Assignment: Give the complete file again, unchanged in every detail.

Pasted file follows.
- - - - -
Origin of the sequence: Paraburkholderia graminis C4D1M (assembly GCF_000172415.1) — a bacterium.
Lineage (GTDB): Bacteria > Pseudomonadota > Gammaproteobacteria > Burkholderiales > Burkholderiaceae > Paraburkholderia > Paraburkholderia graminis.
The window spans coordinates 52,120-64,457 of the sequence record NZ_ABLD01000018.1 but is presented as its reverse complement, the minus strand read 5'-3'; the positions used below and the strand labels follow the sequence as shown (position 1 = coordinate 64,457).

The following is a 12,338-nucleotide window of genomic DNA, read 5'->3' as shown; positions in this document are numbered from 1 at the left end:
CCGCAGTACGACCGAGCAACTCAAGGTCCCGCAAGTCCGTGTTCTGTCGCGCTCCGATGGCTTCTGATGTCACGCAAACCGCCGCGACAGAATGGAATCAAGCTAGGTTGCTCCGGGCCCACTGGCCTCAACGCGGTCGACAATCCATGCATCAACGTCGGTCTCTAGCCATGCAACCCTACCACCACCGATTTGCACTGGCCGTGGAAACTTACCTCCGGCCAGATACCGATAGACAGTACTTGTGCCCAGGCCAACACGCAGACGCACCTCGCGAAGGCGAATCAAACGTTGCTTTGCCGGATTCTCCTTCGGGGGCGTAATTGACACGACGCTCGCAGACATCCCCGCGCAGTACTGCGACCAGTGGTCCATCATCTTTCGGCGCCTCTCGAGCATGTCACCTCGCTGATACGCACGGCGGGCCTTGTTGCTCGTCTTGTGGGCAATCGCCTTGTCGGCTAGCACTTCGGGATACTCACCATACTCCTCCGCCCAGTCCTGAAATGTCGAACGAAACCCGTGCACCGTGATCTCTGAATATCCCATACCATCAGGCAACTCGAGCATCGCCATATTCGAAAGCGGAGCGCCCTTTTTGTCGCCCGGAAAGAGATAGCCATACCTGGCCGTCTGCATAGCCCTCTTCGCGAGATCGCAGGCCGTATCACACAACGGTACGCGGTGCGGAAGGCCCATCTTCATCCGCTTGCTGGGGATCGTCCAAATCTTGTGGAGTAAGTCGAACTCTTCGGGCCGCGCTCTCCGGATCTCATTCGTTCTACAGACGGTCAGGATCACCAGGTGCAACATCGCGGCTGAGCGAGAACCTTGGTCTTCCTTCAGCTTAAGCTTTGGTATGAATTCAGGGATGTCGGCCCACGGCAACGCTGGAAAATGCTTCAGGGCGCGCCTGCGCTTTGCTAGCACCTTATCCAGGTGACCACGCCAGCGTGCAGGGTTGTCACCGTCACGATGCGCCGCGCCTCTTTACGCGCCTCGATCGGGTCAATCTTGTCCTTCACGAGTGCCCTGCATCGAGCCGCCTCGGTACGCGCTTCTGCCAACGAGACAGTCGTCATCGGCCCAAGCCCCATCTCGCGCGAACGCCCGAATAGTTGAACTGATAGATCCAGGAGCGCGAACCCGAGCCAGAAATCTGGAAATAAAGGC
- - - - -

Origin of the sequence: Paraburkholderia graminis C4D1M (assembly GCF_000172415.1) — a bacterium.
Lineage (GTDB): Bacteria > Pseudomonadota > Gammaproteobacteria > Burkholderiales > Burkholderiaceae > Paraburkholderia > Paraburkholderia graminis.
The window spans coordinates 52,120-64,457 of the sequence record NZ_ABLD01000018.1 but is presented as its reverse complement, the minus strand read 5'-3'; the positions used below and the strand labels follow the sequence as shown (position 1 = coordinate 64,457).

The following is a 12,338-nucleotide window of genomic DNA, read 5'->3' as shown; positions in this document are numbered from 1 at the left end:
CCGCAGTACGACCGAGCAACTCAAGGTCCCGCAAGTCCGTGTTCTGTCGCGCTCCGATGGCTTCTGATGTCACGCAAACCGCCGCGACAGAATGGAATCAAGCTAGGTTGCTCCGGGCCCACTGGCCTCAACGCGGTCGACAATCCATGCATCAACGTCGGTCTCTAGCCATGCAACCCTACCACCACCGATTTGCACTGGCCGTGGAAACTTACCTCCGGCCAGATACCGATAGACAGTACTTGTGCCCAGGCCAACACGCAGACGCACCTCGCGAAGGCGAATCAAACGTTGCTTTGCCGGATTCTCCTTCGGGGGCGTAATTGACACGACGCTCGCAGACATCCCCGCGCAGTACTGCGACCAGTGGTCCATCATCTTTCGGCGCCTCTCGAGCATGTCACCTCGCTGATACGCACGGCGGGCCTTGTTGCTCGTCTTGTGGGCAATCGCCTTGTCGGCTAGCACTTCGGGATACTCACCATACTCCTCCGCCCAGTCCTGAAATGTCGAACGAAACCCGTGCACCGTGATCTCTGAATATCCCATACCATCAGGCAACTCGAGCATCGCCATATTCGAAAGCGGAGCGCCCTTTTTGTCGCCCGGAAAGAGATAGCCATACCTGGCCGTCTGCATAGCCCTCTTCGCGAGATCGCAGGCCGTATCACACAACGGTACGCGGTGCGGAAGGCCCATCTTCATCCGCTTGCTGGGGATCGTCCAAATCTTGTGGAGTAAGTCGAACTCTTCGGGCCGCGCTCTCCGGATCTCATTCGTTCTACAGACGGTCAGGATCACCAGGTGCAACATCGCGGCTGAGCGAGAACCTTGGTCTTCCTTCAGCTTAAGCTTTGGTATGAATTCAGGGATGTCGGCCCACGGCAACGCTGGAAAATGCTTCAGGGCGCGCCTGCGCTTTGCTAGCACCTTATCCAGGTGACCACGCCAGCGTGCAGGGTTGTCACCGTCACGATGCGCCGCGCCTCTTTACGCGCCTCGATCGGGTCAATCTTGTCCTTCACGAGTGCCCTGCATCGAGCCGCCTCGGTACGCGCTTCTGCCAACGAGACAGTCGTCATCGGCCCAAGCCCCATCTCGCGCGAACGCCCGAATAGTTGAACTGATAGATCCAGGAGCGCGAACCCGAGCCAGAAATCTGGAAATAAAGGC